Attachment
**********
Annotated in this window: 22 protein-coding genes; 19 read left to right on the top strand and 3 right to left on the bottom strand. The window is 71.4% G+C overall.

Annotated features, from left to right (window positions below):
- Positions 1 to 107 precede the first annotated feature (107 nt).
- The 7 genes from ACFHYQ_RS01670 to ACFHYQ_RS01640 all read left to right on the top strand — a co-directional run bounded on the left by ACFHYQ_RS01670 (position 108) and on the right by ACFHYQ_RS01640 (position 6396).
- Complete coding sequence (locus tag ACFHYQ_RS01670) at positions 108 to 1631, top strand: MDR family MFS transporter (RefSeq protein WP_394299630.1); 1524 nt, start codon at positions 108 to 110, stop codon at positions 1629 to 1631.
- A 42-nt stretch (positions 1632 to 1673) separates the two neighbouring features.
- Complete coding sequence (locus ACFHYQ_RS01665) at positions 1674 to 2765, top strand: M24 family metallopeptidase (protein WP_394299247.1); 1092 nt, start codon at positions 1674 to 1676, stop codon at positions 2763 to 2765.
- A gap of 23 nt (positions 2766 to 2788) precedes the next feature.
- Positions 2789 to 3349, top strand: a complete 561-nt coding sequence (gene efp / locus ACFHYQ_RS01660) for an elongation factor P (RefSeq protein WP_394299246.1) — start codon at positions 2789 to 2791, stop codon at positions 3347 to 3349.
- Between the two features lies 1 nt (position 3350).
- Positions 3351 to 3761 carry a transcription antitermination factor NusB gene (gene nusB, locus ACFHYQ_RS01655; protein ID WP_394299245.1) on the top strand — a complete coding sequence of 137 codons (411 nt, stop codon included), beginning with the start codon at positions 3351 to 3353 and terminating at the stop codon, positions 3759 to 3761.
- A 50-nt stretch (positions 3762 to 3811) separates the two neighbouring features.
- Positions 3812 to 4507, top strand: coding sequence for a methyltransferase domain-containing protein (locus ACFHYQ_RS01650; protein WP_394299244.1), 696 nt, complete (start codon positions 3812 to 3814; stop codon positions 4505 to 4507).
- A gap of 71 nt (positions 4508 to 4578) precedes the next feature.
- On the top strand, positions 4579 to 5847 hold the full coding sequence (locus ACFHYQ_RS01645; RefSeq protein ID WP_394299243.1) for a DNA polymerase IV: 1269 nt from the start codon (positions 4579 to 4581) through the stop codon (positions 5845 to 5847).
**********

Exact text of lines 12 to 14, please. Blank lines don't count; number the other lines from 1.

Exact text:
- A 50-nt stretch (positions 3762 to 3811) separates the two neighbouring features.
- Positions 3812 to 4507, top strand: coding sequence for a methyltransferase domain-containing protein (locus ACFHYQ_RS01650; protein WP_394299244.1), 696 nt, complete (start codon positions 3812 to 3814; stop codon positions 4505 to 4507).
- A gap of 71 nt (positions 4508 to 4578) precedes the next feature.